Featured case: VAT

Sub One Ltd (t/a Subway) v Revenue and Customs Commissioners. [2012] UKUT 34 (TCC). Arnold J. 3 October 2012

The Value Added Tax (VAT) Act 1994 Sch.8 Pt II Group 1 Note (3)(b) had to be objectively construed as a matter of EU law and to the extent that it decided differently the Court of Appeal case of John Pimblett and Sons v Customs and Excise Commissioners [1988] was wrong in law.

It was possible to construe Note (3)(b)(i) in a manner which did not infringe the principle of fiscal neutrality, by imposing a wholly objective test.

Applying that test it was clear that toasted sandwiches and meatballs were heated for the purpose of enabling them to be consumed at above ambient temperature within Note(3)(b)(i), and not for some other purpose, so that they were excepted from zero-rating.

Appeal dismissed

Sub One Ltd (t/a Subway) appealed against a decision that supplies of toasted sandwiches and of meatballs were excepted from zero-rating by virtue of the VAT Act 1994 Sch.8 Pt II Group 1 Note (3)(b). Sub One Ltd had carried on business as a franchisee of the Subway chain.

Its appeal to the First-tier Tribunal was treated as the lead appeal in a large number of appeals by Subway franchisees challenging the VAT treatment of their supplies.

The issues before the tribunal were whether the toasted sandwiches and meatballs were above ambient air temperature at the time of supply within Note (3)(b)(ii) and, if so, whether they had been heated for the purpose of enabling them to be consumed at a temperature above ambient air temperature within Note (3)(b)(i).

In relation to the question of purpose it was common ground that the test was subjective. The tribunal answered both questions in the affirmative. The supplies were therefore supplies in the course of catering and as such excepted from zero-rating.

Subway’s case on appeal was that the tribunal had asked itself the wrong question and reached irrational conclusions, resulting in a breach of EU law because there existed an inequality of treatment between Subway and other traders making objectively similar supplies. The main issue on appeal was whether the subjective test applied by the tribunal complied with EU law.

Appeal dismissed

The use of the word ‘purpose’ in Note (3)(b)(i) suggested that the draftsman intended an objective test. If he had intended that the test should depend on the subjective intention of the supplier, he would surely have said so.

The Court of Appeal case, John Pimblett and Sons v Customs and Excise Commissioners [1988], had generally been taken as deciding that the test was subjective. Tribunals had found the Pimblett test impossible to apply in a consistent manner.

By virtue of the Marleasing principle, the Upper Tribunal was not merely free, but obliged to depart from Pimblett to the extent that it was necessary to do so in order to interpret Note (3)(b)(i) in accordance with EU law.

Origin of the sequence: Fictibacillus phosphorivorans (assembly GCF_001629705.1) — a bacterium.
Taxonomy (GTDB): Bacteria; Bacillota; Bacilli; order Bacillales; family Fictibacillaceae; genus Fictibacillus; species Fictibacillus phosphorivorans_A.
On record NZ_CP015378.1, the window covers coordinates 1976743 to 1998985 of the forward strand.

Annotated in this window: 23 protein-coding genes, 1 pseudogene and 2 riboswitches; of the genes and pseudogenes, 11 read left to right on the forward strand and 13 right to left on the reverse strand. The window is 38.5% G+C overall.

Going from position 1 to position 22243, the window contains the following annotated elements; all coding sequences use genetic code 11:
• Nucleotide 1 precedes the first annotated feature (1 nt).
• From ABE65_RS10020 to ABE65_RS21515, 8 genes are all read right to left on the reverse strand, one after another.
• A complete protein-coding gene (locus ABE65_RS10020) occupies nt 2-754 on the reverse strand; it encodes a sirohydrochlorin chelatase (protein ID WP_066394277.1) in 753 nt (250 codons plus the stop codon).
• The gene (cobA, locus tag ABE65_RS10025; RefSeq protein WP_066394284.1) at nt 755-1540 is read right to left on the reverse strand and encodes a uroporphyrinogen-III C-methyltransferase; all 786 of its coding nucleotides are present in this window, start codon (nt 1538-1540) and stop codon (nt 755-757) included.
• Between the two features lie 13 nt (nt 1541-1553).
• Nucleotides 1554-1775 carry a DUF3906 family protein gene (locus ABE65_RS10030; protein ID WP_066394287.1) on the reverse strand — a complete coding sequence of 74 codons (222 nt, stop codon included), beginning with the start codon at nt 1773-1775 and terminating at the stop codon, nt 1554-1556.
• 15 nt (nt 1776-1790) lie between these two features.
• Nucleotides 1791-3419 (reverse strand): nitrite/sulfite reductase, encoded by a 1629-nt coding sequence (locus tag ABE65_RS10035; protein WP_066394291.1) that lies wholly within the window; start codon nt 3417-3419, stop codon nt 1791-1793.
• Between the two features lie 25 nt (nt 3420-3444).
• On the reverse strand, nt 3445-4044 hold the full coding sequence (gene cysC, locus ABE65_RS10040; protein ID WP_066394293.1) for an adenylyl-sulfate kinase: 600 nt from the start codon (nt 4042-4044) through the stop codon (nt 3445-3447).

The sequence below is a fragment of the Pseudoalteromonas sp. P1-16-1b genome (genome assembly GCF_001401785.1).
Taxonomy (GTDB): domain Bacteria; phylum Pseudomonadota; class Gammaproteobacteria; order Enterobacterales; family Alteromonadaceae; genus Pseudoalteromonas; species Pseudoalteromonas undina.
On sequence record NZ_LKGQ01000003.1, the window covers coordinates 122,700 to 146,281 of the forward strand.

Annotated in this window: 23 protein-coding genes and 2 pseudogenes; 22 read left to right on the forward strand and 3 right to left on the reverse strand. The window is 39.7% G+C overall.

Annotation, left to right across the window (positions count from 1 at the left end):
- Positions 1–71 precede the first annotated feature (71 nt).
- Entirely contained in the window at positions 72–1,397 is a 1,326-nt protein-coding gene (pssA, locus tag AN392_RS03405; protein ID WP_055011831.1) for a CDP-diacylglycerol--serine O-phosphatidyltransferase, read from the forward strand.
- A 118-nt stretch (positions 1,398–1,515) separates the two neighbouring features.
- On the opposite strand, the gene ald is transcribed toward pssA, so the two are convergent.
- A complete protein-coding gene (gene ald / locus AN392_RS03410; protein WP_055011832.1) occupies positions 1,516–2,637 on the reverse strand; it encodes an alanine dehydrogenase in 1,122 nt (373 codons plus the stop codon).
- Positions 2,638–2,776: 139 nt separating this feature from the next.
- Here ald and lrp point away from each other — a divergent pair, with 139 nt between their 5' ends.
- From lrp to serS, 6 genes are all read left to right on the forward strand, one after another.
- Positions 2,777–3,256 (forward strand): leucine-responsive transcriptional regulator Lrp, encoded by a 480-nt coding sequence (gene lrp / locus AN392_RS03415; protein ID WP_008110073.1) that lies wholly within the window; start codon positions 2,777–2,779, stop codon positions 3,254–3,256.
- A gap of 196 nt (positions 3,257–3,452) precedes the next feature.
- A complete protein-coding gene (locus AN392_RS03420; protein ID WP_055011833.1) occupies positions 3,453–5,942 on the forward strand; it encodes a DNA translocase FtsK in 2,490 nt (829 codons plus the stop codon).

It was for the UK government to determine the boundary between zero-rated supplies and standard-rated supplies and the principle of fiscal neutrality could not be relied upon as depriving the UK of its discretion in that respect.

However, the maintenance of the exemption was only permissible in so far as it complied with the principle of fiscal neutrality. The UK could distinguish between supplies that were different from the point of view of the consumer, but not between supplies that were the same.

It was possible to construe Note (3)(b)(i) in a manner that did not infringe the principle of fiscal neutrality, by imposing a wholly objective test.

Applying that test to the findings of the First-tier Tribunal it was clear that the toasted sandwiches and meatballs were heated for the purpose of enabling them to be consumed at above ambient temperature, and not for some other purpose.

It did not matter whether that was Subway’s subjective intention or not. Nor did it matter whether the food was in fact consumed at above ambient temperature. It followed that the tribunal, even though it applied the wrong test, was correct to conclude that the toasted sandwiches and meatballs were subject to VAT at the standard rate.

It did not matter whether Subway’s supplies were goods or services; the exception was not for catering services, but supplies in the course of catering.

Commentary: Leigh Sayliss

Jaffa Cakes, Pringles, hot and cold pasties – food and VAT do not always mix well. Simply put, you don’t pay VAT on essentials – a roof over your head, food and clothes for your children. Food is generally zero-rated for VAT, apart from luxuries such as crisps, confectionary and biscuits.

Similarly, the extravagance of dining out turns a zero-rated supply of food into a standard rate catering supply. This is why it costs more to eat your cake (not a luxury, Marie Antoinette would be pleased to know) inside a café than outside.

Regardless of where eaten, takeaways are catering supplies if intended to be eaten hot, but the boundary between “heating to cook” and “cooking fresh to eat hot” is not always clear – this is where Subway went wrong.

Any takeaway serving hot food should review what it is selling. The Government’s bowing to public pressure and dropping VAT on pasties has not clarified matters. It should now look at levelling the playing field between convenience food supplies.

Subway raises a further question. HMRC resists – on grounds of “unjust enrichment” – repaying wrongly charged VAT if the taxpayer cannot repay the VAT to its customers. Franchisees face crippling VAT claims going back years with no means of recovery from their customers – should they be allowed a defence of “unjust impoverishment”?

Leigh Sayliss, senior associate, Stephenson Harwood